As John Stamper’s Chicago’s North Michigan Avenue: Planning and Development, 1900-1930 notes, the new Michigan Ave. was, from the start, intended as an upper-class alternative to State St. The North Central Business District Association, formed in 1912, worked with the city to ensure that all buildings along the street had high-end retail shops. They also banned trucks and streetcars in favor of the private automobile, which were then exclusively owned by the wealthy. But then came the Great Depression and World War II, and the fortunes of Michigan Ave. were reversed for the next decade and a half.

Enter Arthur Rubloff

By the end of World War II the speed of Chicago’s growth in the 1920s left the city with too many vacancies to justify new commercial real estate construction. But Arthur Rubloff, a successful developer with a showman’s knack for self-promotion, felt the opposite. Working with the architecture firm of Holabird & Root, his vision to revitalize Michigan Ave. called for a pedestrian-friendly environment, with low-to-mid-rise buildings containing street-level shops and offices above, with high-rise offices and apartments behind them on Rush and St. Clair Sts. In addition to the buildings, Michigan Ave. would be dotted with a park, skating rink, and promenades.

In short, Rubloff mashed-up Burnham’s “Make no little plans” dictum with the line that would become famous more than 40 years later in Field of Dreams: “If you build it, they will come.” He inherently understood that the rejuvenated district needed something special to capture the public’s imagination, so Rubloff, using his prowess as a hype man, decided to call it “The Magnificent Mile.”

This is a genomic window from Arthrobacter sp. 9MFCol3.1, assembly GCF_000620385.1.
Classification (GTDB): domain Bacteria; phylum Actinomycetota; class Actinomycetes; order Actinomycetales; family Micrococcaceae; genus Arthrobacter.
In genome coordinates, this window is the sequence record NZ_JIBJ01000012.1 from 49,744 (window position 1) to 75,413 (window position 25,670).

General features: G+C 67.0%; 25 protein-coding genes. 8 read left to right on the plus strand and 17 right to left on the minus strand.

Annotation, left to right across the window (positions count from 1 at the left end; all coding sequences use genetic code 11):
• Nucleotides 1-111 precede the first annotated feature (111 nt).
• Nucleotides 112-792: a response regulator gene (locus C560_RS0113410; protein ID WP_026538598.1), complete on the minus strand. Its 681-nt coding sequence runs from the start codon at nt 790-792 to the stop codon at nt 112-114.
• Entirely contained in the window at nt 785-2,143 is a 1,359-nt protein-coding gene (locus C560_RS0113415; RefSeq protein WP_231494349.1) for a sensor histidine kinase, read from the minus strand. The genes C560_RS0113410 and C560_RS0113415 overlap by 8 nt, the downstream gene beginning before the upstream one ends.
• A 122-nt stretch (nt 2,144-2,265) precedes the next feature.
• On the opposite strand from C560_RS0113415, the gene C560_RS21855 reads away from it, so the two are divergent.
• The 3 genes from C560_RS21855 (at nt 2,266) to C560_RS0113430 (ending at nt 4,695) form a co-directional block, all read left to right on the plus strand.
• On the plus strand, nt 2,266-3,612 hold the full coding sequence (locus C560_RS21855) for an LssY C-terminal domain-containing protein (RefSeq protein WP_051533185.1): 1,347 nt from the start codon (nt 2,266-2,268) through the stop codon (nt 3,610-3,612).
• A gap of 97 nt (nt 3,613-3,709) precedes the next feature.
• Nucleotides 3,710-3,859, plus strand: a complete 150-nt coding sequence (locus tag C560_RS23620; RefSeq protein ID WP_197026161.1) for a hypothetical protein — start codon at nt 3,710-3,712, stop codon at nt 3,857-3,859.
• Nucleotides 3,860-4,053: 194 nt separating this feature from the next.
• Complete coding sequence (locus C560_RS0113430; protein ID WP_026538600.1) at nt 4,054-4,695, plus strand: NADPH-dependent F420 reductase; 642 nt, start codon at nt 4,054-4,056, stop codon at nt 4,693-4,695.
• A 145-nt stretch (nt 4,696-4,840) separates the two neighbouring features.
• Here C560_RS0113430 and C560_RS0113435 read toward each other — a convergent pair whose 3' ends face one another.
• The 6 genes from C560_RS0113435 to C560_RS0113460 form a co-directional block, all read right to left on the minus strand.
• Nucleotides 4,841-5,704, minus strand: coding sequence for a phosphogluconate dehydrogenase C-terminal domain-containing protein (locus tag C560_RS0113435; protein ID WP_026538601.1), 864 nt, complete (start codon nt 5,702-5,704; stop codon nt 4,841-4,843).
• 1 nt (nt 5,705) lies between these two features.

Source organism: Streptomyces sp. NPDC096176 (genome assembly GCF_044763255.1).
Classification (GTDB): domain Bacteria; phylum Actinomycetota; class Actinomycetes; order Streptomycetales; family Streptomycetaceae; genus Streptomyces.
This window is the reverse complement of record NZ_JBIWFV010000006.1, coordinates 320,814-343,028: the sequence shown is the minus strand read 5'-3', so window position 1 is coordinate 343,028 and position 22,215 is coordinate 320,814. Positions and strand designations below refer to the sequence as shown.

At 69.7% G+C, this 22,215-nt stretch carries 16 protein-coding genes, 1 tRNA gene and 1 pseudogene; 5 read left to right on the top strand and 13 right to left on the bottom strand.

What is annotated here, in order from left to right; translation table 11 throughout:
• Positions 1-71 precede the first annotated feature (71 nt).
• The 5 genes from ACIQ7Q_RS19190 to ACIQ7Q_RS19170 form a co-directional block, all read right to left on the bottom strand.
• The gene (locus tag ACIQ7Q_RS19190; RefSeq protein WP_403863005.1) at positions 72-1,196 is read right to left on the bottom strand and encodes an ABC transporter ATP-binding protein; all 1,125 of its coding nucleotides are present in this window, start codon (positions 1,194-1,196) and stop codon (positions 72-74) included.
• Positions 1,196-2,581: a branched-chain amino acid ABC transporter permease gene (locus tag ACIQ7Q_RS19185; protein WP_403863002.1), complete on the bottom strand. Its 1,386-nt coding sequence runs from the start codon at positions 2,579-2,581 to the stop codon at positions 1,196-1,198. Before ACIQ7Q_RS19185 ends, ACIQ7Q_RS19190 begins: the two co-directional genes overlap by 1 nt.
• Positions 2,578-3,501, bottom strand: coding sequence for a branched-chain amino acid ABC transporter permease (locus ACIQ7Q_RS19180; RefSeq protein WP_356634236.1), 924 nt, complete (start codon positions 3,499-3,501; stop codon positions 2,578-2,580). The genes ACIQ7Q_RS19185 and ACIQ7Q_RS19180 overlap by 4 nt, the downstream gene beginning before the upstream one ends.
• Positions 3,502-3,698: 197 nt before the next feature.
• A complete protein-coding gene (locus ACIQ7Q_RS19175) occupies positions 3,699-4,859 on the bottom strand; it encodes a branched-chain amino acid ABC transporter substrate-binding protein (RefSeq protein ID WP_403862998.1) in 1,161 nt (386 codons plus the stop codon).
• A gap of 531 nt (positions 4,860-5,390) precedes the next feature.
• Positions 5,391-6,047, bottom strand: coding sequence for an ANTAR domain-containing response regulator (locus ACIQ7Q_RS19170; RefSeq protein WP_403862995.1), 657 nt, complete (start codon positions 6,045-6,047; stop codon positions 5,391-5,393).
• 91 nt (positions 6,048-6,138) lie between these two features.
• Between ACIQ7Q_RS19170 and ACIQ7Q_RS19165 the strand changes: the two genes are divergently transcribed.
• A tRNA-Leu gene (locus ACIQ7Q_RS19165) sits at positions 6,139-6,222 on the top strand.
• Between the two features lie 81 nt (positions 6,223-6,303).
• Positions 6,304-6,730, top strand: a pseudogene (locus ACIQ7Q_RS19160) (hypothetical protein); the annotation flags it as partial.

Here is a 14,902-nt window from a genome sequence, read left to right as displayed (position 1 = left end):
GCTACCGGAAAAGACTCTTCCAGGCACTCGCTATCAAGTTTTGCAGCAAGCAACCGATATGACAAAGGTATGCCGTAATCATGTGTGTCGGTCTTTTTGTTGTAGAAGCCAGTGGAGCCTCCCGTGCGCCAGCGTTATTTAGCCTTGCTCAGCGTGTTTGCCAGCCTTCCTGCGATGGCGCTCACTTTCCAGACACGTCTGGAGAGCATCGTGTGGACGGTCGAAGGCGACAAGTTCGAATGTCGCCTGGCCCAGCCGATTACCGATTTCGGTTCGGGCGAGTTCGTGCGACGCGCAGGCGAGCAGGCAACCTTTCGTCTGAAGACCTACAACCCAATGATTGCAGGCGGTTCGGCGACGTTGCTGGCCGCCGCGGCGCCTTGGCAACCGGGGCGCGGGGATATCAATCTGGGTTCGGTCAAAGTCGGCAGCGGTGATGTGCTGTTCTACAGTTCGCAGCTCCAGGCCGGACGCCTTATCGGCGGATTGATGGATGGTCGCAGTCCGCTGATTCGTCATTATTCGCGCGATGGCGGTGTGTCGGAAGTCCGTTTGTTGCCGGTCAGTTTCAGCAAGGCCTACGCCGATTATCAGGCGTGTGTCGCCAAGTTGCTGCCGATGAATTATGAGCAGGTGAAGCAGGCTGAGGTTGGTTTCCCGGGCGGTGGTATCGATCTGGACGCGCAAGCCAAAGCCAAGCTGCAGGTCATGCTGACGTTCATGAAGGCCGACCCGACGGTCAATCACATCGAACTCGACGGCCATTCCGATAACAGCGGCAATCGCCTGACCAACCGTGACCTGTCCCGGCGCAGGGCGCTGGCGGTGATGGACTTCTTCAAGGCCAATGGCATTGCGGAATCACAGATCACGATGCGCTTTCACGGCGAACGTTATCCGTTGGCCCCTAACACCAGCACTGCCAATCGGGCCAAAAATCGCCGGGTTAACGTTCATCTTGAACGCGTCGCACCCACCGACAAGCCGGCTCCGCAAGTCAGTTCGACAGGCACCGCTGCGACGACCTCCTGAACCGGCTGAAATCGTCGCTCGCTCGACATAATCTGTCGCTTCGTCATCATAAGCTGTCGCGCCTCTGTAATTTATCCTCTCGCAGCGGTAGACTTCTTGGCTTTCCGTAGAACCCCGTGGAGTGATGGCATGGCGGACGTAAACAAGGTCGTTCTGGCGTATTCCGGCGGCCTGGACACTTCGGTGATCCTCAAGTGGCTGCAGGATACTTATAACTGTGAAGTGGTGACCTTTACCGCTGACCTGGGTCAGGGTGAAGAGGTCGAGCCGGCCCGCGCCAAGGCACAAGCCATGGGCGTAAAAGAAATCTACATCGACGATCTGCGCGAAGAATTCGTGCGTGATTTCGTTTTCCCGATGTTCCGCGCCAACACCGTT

It mattered not that the 13 blocks of Michigan Ave. between the river and Oak St. is only approximately .75 miles.

But making that dream a reality required more capital than Rubloff had, so he recruited New York developer William Zeckendorf, and the two spent $35 million acquiring all the available properties on Michigan Ave. Rubloff informed the public of his plan in April 1947, saying that it would cost $200 million to redevelop the street in a combination of renovations and new construction, but bring in $30 million annually.

Rubloff gained support from local business leaders, including the NCBDA, which was renamed Greater North Michigan Avenue Association (now the Magnificent Mile Association). Although the plazas and skating rink amenities never materialized, and high-rises were preferred to mid-sized buildings due to a higher return on investment, Rubloff’s vision ushered in a building boom on Michigan in the 1950s and ‘60s, culminating in the 1969 completion of the John Hancock Center at 875 N. Michigan Ave, a 1,128-foot combination of commercial and residential space that was the city’s tallest building upon its 1969 completion. Other skyscrapers, such as Water Tower Place and 900 N. Michigan Ave and One Magnificent Mile, followed over the next two decades.

Through sheer force of will and almost singlehandedly, Rubloff transformed N. Michigan Ave. from a casualty of the Great Depression to the street that virtually defines Chicago’s greatness. A magnificent achievement, indeed.